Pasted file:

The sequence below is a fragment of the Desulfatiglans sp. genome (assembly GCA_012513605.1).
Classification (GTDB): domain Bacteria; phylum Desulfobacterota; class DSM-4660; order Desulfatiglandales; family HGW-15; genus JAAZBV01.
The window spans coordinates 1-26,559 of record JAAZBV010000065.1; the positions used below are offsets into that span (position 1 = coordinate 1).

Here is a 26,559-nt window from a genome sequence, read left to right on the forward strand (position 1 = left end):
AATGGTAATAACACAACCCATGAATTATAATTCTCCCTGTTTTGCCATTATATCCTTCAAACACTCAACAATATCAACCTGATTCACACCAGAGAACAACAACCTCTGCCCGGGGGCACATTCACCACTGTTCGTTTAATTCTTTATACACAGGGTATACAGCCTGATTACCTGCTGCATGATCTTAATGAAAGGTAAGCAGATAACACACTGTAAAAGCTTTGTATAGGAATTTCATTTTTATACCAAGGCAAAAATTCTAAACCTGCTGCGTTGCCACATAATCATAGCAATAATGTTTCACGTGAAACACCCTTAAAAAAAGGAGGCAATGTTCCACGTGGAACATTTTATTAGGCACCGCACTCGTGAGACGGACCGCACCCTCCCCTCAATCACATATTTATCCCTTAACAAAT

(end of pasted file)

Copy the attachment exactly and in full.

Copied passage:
The sequence below is a fragment of the Desulfatiglans sp. genome (assembly GCA_012513605.1).
Classification (GTDB): domain Bacteria; phylum Desulfobacterota; class DSM-4660; order Desulfatiglandales; family HGW-15; genus JAAZBV01.
The window spans coordinates 1-26,559 of record JAAZBV010000065.1; the positions used below are offsets into that span (position 1 = coordinate 1).

Here is a 26,559-nt window from a genome sequence, read left to right on the forward strand (position 1 = left end):
AATGGTAATAACACAACCCATGAATTATAATTCTCCCTGTTTTGCCATTATATCCTTCAAACACTCAACAATATCAACCTGATTCACACCAGAGAACAACAACCTCTGCCCGGGGGCACATTCACCACTGTTCGTTTAATTCTTTATACACAGGGTATACAGCCTGATTACCTGCTGCATGATCTTAATGAAAGGTAAGCAGATAACACACTGTAAAAGCTTTGTATAGGAATTTCATTTTTATACCAAGGCAAAAATTCTAAACCTGCTGCGTTGCCACATAATCATAGCAATAATGTTTCACGTGAAACACCCTTAAAAAAAGGAGGCAATGTTCCACGTGGAACATTTTATTAGGCACCGCACTCGTGAGACGGACCGCACCCTCCCCTCAATCACATATTTATCCCTTAACAAAT